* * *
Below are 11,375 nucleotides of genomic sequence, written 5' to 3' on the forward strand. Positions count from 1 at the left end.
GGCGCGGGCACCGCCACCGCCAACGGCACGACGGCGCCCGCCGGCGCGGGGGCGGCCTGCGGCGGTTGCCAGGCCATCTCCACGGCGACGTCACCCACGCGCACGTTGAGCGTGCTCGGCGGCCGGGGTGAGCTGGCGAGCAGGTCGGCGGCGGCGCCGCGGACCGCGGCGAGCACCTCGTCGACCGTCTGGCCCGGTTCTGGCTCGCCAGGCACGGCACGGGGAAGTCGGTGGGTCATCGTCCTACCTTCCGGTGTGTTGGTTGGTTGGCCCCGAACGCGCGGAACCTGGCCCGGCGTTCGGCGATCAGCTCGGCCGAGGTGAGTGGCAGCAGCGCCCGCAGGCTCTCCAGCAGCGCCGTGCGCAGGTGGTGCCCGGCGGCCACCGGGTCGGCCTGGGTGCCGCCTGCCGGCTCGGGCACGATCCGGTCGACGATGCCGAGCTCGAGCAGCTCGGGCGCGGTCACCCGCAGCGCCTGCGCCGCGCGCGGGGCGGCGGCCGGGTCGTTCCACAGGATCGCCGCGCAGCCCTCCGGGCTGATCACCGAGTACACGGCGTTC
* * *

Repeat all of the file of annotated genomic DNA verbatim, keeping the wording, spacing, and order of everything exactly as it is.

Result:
Below are 11,375 nucleotides of genomic sequence, written 5' to 3' on the forward strand. Positions count from 1 at the left end.
GGCGCGGGCACCGCCACCGCCAACGGCACGACGGCGCCCGCCGGCGCGGGGGCGGCCTGCGGCGGTTGCCAGGCCATCTCCACGGCGACGTCACCCACGCGCACGTTGAGCGTGCTCGGCGGCCGGGGTGAGCTGGCGAGCAGGTCGGCGGCGGCGCCGCGGACCGCGGCGAGCACCTCGTCGACCGTCTGGCCCGGTTCTGGCTCGCCAGGCACGGCACGGGGAAGTCGGTGGGTCATCGTCCTACCTTCCGGTGTGTTGGTTGGTTGGCCCCGAACGCGCGGAACCTGGCCCGGCGTTCGGCGATCAGCTCGGCCGAGGTGAGTGGCAGCAGCGCCCGCAGGCTCTCCAGCAGCGCCGTGCGCAGGTGGTGCCCGGCGGCCACCGGGTCGGCCTGGGTGCCGCCTGCCGGCTCGGGCACGATCCGGTCGACGATGCCGAGCTCGAGCAGCTCGGGCGCGGTCACCCGCAGCGCCTGCGCCGCGCGCGGGGCGGCGGCCGGGTCGTTCCACAGGATCGCCGCGCAGCCCTCCGGGCTGATCACCGAGTACACGGCGTTC